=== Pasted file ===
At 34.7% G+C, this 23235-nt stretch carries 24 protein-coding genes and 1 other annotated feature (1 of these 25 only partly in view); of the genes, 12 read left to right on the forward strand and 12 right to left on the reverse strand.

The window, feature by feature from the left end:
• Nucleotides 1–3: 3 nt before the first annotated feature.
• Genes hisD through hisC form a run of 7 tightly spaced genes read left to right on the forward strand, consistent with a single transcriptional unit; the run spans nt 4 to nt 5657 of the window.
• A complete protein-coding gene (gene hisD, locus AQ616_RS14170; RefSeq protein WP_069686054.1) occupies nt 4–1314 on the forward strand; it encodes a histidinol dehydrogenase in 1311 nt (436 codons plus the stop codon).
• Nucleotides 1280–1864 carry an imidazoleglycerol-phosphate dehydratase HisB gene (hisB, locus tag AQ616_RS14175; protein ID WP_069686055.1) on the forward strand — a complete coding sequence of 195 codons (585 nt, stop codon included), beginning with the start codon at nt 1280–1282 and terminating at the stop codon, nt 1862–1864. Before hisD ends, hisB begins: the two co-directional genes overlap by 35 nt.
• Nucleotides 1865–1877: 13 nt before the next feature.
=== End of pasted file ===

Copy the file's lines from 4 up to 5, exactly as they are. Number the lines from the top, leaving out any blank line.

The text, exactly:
• Genes hisD through hisC form a run of 7 tightly spaced genes read left to right on the forward strand, consistent with a single transcriptional unit; the run spans nt 4 to nt 5657 of the window.
• A complete protein-coding gene (gene hisD, locus AQ616_RS14170; RefSeq protein WP_069686054.1) occupies nt 4–1314 on the forward strand; it encodes a histidinol dehydrogenase in 1311 nt (436 codons plus the stop codon).